Prevalence and self-reported reasons of cannabis use for medical purposes in USA and Canada

Psychopharmacology (Berl). 2022 May;239(5):1509-1519. doi: 10.1007/s00213-021-06047-8. Epub 2022 Jan 12.


Rationale: There has been increasing attention on cannabis use for medical purposes, but there is currently a lack of data on its epidemiology.

Objectives: To examine the epidemiology of self-reported cannabis use for medical purposes by (1) estimating its prevalence, (2) comparing gender and age differences, and (3) investigating what reasons they were used to manage.

Methods: Participants included 27,169 respondents (aged 16-65) who completed Wave 1 of The International Cannabis Policy Study (ICPS) conducted across Canada and the USA in 2018 via online surveys. Cannabis policy conditions were "US legal-recreational" (legal for both recreational and medical uses), "US legal-medical only", "US illegal", and "Canada-medical only".

Results: The overall prevalence of self-reported ever cannabis use for medical purposes was 27%, with similar rates by sex and the highest prevalence in young adults. Prevalence was higher in US legal-recreational states (34%) than US illegal states (23%), US legal-medical only states (25%), and Canada (25%). The most common physical health reasons include use to manage pain (53%), sleep (46%), headaches/migraines (35%), appetite (22%), and nausea/vomiting (21%). For mental health reasons, the most common were for anxiety (52%), depression (40%), and PTSD/trauma (17%). There were 11% who reported using cannabis for managing other drug or alcohol use and 4% for psychosis.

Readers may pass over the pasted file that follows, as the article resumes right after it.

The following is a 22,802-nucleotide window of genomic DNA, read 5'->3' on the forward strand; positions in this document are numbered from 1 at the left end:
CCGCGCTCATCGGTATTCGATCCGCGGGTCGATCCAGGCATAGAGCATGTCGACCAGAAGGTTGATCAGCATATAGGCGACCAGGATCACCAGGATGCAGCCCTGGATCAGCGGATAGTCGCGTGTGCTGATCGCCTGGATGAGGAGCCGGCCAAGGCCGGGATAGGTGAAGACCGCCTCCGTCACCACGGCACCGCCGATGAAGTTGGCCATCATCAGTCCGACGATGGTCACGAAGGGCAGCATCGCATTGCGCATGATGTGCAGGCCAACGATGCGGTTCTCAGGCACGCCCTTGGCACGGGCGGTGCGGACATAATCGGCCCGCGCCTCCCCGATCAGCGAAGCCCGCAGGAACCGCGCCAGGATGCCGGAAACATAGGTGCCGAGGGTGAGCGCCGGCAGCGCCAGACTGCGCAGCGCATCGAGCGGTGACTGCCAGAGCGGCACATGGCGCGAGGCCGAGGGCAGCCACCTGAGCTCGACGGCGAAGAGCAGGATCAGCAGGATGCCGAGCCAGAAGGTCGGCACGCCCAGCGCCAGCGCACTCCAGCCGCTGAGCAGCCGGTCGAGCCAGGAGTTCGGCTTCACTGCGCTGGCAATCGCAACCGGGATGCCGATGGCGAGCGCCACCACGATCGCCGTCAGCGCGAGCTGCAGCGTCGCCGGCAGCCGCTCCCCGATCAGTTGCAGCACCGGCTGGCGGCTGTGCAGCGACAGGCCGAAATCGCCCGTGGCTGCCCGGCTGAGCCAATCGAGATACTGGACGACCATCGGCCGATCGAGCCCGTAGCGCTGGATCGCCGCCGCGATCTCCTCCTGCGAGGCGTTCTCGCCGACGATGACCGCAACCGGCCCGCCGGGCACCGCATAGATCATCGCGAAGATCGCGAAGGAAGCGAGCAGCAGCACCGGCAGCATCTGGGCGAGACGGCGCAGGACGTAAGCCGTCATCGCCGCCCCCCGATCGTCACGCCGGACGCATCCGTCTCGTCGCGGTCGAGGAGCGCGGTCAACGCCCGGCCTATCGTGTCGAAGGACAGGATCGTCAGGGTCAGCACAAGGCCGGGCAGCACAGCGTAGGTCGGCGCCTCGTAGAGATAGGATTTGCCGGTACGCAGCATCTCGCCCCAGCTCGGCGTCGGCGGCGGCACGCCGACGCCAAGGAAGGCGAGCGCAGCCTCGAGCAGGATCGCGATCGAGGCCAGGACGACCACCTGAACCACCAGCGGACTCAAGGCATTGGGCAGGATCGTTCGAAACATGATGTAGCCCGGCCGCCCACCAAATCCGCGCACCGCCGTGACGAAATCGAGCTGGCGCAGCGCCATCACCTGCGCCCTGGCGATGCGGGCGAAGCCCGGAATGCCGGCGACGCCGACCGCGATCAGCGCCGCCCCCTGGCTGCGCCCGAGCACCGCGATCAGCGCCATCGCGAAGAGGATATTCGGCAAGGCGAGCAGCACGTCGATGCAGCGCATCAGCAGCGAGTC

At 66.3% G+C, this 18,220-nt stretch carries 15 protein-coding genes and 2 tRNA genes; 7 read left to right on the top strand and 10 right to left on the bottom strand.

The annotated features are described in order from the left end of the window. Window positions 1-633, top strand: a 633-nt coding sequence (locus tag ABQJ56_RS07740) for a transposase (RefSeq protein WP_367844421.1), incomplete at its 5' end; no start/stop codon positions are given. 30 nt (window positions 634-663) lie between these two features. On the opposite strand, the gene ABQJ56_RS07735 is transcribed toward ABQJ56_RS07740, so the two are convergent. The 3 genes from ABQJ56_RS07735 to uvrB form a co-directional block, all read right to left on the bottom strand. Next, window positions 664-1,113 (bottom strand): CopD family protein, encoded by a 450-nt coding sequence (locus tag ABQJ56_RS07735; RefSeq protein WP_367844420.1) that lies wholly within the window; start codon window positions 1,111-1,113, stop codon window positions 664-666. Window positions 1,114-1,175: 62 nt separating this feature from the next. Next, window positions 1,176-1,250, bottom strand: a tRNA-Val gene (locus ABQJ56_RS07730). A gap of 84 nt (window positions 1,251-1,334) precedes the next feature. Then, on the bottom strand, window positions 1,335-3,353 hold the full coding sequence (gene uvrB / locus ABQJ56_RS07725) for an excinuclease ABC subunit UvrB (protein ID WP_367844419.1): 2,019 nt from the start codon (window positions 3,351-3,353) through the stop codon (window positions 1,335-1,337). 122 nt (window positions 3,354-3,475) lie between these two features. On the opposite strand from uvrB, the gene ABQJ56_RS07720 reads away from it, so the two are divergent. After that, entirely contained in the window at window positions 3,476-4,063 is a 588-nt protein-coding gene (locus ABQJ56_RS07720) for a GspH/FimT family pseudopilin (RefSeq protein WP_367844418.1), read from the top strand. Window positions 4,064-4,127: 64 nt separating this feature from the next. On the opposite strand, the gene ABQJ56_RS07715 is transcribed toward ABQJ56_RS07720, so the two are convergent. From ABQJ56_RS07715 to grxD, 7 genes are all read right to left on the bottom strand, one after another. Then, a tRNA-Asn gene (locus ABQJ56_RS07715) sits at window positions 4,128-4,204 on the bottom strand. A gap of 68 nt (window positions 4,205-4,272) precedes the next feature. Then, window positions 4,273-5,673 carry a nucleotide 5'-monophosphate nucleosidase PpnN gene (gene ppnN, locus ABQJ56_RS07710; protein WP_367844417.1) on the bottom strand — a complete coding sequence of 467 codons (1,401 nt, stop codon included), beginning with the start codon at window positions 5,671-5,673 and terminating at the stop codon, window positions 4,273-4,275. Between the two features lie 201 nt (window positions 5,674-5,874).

Conclusions: A substantial proportion of the North American population self-reported cannabis use for medical purposes for a variety of medical reasons, including those living in jurisdictions without legal markets. Further research is needed to understand the safety and efficacy of these forms of medical cannabis use.

Keywords: Cannabis; Epidemiology; Legalisation; Marijuana; Prevalence; Therapeutic use.

MeSH terms

  • Analgesics
  • Canada / epidemiology
  • Cannabinoid Receptor Agonists
  • Cannabis*
  • Hallucinogens*
  • Humans
  • Medical Marijuana* / therapeutic use
  • Prevalence
  • Self Report
  • Young Adult


  • Analgesics
  • Cannabinoid Receptor Agonists
  • Hallucinogens
  • Medical Marijuana